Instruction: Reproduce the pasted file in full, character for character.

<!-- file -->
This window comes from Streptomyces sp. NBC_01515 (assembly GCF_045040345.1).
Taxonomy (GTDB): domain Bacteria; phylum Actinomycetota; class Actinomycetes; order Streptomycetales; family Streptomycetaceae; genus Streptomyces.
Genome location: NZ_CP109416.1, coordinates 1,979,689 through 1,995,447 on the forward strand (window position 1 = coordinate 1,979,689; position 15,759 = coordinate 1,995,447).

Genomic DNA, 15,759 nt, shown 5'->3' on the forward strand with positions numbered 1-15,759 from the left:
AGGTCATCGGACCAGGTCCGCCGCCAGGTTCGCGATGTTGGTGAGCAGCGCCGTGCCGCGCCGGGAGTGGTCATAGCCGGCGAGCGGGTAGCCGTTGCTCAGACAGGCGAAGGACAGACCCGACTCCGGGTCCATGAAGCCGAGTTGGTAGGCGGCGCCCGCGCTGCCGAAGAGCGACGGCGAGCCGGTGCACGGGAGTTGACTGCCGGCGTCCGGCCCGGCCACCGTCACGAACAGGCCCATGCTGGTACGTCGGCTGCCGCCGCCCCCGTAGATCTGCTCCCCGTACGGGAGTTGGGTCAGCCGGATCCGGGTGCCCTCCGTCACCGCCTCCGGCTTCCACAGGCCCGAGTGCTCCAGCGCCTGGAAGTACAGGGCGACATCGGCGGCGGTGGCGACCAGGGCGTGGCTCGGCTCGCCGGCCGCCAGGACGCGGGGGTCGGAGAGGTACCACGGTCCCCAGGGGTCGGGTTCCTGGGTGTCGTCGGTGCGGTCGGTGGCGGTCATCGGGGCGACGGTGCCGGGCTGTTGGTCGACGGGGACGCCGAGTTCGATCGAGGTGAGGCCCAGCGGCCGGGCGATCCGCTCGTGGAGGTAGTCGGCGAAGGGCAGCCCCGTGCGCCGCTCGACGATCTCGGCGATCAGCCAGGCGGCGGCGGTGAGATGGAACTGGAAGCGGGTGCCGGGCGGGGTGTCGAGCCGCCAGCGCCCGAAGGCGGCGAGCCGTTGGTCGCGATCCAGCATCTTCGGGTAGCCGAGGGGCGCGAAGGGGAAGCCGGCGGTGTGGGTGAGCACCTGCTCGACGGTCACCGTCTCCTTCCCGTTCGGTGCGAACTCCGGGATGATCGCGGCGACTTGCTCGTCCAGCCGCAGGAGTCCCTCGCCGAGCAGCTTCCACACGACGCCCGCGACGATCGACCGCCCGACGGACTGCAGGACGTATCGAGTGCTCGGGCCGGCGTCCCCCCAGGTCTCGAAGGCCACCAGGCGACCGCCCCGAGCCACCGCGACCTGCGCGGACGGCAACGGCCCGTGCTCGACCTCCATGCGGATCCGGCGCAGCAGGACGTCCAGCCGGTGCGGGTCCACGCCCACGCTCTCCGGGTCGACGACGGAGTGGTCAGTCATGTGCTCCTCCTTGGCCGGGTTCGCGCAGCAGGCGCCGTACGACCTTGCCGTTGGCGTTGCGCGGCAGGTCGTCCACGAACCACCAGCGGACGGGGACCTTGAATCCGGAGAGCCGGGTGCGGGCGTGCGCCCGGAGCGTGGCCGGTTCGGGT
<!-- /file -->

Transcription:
This window comes from Streptomyces sp. NBC_01515 (assembly GCF_045040345.1).
Taxonomy (GTDB): domain Bacteria; phylum Actinomycetota; class Actinomycetes; order Streptomycetales; family Streptomycetaceae; genus Streptomyces.
Genome location: NZ_CP109416.1, coordinates 1,979,689 through 1,995,447 on the forward strand (window position 1 = coordinate 1,979,689; position 15,759 = coordinate 1,995,447).

Genomic DNA, 15,759 nt, shown 5'->3' on the forward strand with positions numbered 1-15,759 from the left:
AGGTCATCGGACCAGGTCCGCCGCCAGGTTCGCGATGTTGGTGAGCAGCGCCGTGCCGCGCCGGGAGTGGTCATAGCCGGCGAGCGGGTAGCCGTTGCTCAGACAGGCGAAGGACAGACCCGACTCCGGGTCCATGAAGCCGAGTTGGTAGGCGGCGCCCGCGCTGCCGAAGAGCGACGGCGAGCCGGTGCACGGGAGTTGACTGCCGGCGTCCGGCCCGGCCACCGTCACGAACAGGCCCATGCTGGTACGTCGGCTGCCGCCGCCCCCGTAGATCTGCTCCCCGTACGGGAGTTGGGTCAGCCGGATCCGGGTGCCCTCCGTCACCGCCTCCGGCTTCCACAGGCCCGAGTGCTCCAGCGCCTGGAAGTACAGGGCGACATCGGCGGCGGTGGCGACCAGGGCGTGGCTCGGCTCGCCGGCCGCCAGGACGCGGGGGTCGGAGAGGTACCACGGTCCCCAGGGGTCGGGTTCCTGGGTGTCGTCGGTGCGGTCGGTGGCGGTCATCGGGGCGACGGTGCCGGGCTGTTGGTCGACGGGGACGCCGAGTTCGATCGAGGTGAGGCCCAGCGGCCGGGCGATCCGCTCGTGGAGGTAGTCGGCGAAGGGCAGCCCCGTGCGCCGCTCGACGATCTCGGCGATCAGCCAGGCGGCGGCGGTGAGATGGAACTGGAAGCGGGTGCCGGGCGGGGTGTCGAGCCGCCAGCGCCCGAAGGCGGCGAGCCGTTGGTCGCGATCCAGCATCTTCGGGTAGCCGAGGGGCGCGAAGGGGAAGCCGGCGGTGTGGGTGAGCACCTGCTCGACGGTCACCGTCTCCTTCCCGTTCGGTGCGAACTCCGGGATGATCGCGGCGACTTGCTCGTCCAGCCGCAGGAGTCCCTCGCCGAGCAGCTTCCACACGACGCCCGCGACGATCGACCGCCCGACGGACTGCAGGACGTATCGAGTGCTCGGGCCGGCGTCCCCCCAGGTCTCGAAGGCCACCAGGCGACCGCCCCGAGCCACCGCGACCTGCGCGGACGGCAACGGCCCGTGCTCGACCTCCATGCGGATCCGGCGCAGCAGGACGTCCAGCCGGTGCGGGTCCACGCCCACGCTCTCCGGGTCGACGACGGAGTGGTCAGTCATGTGCTCCTCCTTGGCCGGGTTCGCGCAGCAGGCGCCGTACGACCTTGCCGTTGGCGTTGCGCGGCAGGTCGTCCACGAACCACCAGCGGACGGGGACCTTGAATCCGGAGAGCCGGGTGCGGGCGTGCGCCCGGAGCGTGGCCGGTTCGGGT